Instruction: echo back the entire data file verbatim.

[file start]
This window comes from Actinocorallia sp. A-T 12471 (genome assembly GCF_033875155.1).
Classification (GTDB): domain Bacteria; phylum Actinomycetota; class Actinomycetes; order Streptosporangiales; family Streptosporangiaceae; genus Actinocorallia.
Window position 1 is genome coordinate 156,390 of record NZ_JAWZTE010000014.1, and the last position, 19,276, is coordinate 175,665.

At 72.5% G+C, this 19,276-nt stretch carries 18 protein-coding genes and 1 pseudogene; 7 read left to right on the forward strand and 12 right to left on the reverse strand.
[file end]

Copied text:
This window comes from Actinocorallia sp. A-T 12471 (genome assembly GCF_033875155.1).
Classification (GTDB): domain Bacteria; phylum Actinomycetota; class Actinomycetes; order Streptosporangiales; family Streptosporangiaceae; genus Actinocorallia.
Window position 1 is genome coordinate 156,390 of record NZ_JAWZTE010000014.1, and the last position, 19,276, is coordinate 175,665.

At 72.5% G+C, this 19,276-nt stretch carries 18 protein-coding genes and 1 pseudogene; 7 read left to right on the forward strand and 12 right to left on the reverse strand.